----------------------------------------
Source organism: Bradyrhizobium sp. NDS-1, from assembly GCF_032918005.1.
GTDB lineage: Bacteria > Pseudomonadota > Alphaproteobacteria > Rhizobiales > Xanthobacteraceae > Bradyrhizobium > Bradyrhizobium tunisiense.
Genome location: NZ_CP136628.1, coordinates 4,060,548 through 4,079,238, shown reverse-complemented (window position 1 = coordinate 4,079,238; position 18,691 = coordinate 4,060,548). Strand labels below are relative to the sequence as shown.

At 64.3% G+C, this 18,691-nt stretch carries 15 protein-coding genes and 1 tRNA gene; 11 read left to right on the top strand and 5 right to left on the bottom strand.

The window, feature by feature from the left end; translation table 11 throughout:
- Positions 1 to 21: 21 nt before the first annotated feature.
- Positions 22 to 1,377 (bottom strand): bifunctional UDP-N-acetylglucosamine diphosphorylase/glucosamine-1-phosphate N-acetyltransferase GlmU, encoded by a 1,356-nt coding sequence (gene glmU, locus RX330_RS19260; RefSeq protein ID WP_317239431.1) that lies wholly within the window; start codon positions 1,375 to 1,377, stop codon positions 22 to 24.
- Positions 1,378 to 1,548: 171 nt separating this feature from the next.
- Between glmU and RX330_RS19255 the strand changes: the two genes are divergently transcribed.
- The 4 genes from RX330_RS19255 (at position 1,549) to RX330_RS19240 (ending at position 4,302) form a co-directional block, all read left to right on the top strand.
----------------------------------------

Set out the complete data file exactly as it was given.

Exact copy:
Source organism: Bradyrhizobium sp. NDS-1, from assembly GCF_032918005.1.
GTDB lineage: Bacteria > Pseudomonadota > Alphaproteobacteria > Rhizobiales > Xanthobacteraceae > Bradyrhizobium > Bradyrhizobium tunisiense.
Genome location: NZ_CP136628.1, coordinates 4,060,548 through 4,079,238, shown reverse-complemented (window position 1 = coordinate 4,079,238; position 18,691 = coordinate 4,060,548). Strand labels below are relative to the sequence as shown.

At 64.3% G+C, this 18,691-nt stretch carries 15 protein-coding genes and 1 tRNA gene; 11 read left to right on the top strand and 5 right to left on the bottom strand.

The window, feature by feature from the left end; translation table 11 throughout:
- Positions 1 to 21: 21 nt before the first annotated feature.
- Positions 22 to 1,377 (bottom strand): bifunctional UDP-N-acetylglucosamine diphosphorylase/glucosamine-1-phosphate N-acetyltransferase GlmU, encoded by a 1,356-nt coding sequence (gene glmU, locus RX330_RS19260; RefSeq protein ID WP_317239431.1) that lies wholly within the window; start codon positions 1,375 to 1,377, stop codon positions 22 to 24.
- Positions 1,378 to 1,548: 171 nt separating this feature from the next.
- Between glmU and RX330_RS19255 the strand changes: the two genes are divergently transcribed.
- The 4 genes from RX330_RS19255 (at position 1,549) to RX330_RS19240 (ending at position 4,302) form a co-directional block, all read left to right on the top strand.